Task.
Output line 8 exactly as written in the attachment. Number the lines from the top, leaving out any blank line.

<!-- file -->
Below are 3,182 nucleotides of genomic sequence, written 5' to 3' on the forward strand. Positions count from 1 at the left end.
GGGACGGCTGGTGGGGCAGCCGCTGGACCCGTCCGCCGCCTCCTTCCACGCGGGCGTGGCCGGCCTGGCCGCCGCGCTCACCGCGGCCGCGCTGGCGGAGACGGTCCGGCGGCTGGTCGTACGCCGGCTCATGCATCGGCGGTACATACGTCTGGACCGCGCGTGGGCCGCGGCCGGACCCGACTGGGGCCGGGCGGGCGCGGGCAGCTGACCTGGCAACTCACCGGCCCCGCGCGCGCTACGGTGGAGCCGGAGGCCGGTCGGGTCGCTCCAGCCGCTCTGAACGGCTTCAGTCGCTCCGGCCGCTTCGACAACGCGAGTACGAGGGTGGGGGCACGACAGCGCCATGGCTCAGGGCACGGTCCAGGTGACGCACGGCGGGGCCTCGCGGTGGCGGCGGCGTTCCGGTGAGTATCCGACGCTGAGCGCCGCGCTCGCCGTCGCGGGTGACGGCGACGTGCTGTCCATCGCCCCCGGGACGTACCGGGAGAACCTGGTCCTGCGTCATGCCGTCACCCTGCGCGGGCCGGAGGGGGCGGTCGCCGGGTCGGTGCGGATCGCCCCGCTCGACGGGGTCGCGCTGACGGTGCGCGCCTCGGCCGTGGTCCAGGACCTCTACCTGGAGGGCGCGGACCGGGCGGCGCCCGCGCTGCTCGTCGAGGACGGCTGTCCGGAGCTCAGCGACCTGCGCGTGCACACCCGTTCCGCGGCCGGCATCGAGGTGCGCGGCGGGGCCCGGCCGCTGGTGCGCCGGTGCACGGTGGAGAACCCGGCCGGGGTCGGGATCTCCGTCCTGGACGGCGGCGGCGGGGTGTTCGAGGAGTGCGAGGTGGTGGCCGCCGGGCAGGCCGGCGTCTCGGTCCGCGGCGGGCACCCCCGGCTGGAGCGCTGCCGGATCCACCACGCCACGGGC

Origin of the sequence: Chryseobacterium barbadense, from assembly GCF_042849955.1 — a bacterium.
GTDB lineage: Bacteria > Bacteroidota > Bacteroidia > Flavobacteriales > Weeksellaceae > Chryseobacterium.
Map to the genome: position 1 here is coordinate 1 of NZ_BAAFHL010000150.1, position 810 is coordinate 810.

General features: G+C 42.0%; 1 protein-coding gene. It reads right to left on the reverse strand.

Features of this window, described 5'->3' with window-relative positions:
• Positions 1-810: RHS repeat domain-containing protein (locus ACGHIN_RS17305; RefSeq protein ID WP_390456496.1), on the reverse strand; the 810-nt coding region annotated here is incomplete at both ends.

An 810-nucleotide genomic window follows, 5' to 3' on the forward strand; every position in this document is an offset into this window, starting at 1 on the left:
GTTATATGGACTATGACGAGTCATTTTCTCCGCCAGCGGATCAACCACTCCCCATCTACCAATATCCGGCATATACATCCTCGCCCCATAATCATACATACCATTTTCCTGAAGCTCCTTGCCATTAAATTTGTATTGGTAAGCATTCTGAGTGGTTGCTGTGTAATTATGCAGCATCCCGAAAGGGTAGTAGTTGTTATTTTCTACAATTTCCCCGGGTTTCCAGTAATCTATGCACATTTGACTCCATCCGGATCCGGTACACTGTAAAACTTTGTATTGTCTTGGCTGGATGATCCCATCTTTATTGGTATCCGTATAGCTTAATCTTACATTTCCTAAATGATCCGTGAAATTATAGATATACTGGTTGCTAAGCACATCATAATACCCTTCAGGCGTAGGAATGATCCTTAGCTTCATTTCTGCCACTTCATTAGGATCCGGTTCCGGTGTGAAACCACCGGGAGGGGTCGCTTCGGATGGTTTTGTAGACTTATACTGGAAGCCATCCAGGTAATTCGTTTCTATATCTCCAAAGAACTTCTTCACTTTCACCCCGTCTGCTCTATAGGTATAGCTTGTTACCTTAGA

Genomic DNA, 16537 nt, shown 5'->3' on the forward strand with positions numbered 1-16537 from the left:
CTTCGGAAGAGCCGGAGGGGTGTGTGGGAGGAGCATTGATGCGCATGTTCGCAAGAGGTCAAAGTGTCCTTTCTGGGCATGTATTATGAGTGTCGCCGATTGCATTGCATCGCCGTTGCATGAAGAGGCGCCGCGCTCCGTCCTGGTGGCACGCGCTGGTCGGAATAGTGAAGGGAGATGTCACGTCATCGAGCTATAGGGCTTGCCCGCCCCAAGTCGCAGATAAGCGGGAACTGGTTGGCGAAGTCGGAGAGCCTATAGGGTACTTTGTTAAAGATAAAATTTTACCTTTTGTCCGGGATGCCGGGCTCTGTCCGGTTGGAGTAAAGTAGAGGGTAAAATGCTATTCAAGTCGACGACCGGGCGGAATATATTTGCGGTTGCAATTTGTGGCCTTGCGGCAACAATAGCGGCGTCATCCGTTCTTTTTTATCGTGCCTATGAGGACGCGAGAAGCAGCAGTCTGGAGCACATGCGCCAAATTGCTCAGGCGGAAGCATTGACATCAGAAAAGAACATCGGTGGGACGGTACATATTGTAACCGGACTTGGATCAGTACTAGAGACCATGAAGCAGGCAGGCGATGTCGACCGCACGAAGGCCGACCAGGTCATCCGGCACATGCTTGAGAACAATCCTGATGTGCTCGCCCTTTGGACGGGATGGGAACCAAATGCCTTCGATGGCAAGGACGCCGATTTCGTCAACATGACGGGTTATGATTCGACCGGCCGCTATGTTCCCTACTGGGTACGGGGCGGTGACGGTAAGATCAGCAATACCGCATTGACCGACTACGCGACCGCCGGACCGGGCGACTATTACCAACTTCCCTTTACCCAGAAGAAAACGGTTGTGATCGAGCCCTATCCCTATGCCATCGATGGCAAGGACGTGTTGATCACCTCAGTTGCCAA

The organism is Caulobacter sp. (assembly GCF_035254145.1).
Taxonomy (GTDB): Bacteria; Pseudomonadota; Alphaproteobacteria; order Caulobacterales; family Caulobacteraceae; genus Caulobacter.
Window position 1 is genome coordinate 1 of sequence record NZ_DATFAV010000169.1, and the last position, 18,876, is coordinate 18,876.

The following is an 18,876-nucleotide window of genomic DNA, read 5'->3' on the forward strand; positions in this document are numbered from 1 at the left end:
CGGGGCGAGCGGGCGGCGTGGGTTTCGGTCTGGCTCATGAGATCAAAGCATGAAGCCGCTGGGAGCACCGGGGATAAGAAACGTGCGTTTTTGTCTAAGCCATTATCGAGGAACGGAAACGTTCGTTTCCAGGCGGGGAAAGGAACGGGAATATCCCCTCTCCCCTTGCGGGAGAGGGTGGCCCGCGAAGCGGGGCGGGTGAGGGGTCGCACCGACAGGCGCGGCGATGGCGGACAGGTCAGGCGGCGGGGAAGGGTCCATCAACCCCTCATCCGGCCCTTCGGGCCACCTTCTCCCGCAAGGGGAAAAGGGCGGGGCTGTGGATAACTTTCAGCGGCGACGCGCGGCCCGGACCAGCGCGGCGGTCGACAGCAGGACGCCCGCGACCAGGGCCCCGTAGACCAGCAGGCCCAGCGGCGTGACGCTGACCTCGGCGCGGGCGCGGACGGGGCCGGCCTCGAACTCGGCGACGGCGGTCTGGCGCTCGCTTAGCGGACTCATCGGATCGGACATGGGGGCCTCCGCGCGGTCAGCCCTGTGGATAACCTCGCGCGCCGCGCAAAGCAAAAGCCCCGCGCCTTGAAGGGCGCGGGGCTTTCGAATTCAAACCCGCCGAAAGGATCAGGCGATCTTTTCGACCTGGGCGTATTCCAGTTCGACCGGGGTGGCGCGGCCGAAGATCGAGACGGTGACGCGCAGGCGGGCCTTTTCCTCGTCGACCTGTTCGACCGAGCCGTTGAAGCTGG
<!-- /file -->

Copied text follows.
• Positions 1-810: RHS repeat domain-containing protein (locus ACGHIN_RS17305; RefSeq protein ID WP_390456496.1), on the reverse strand; the 810-nt coding region annotated here is incomplete at both ends.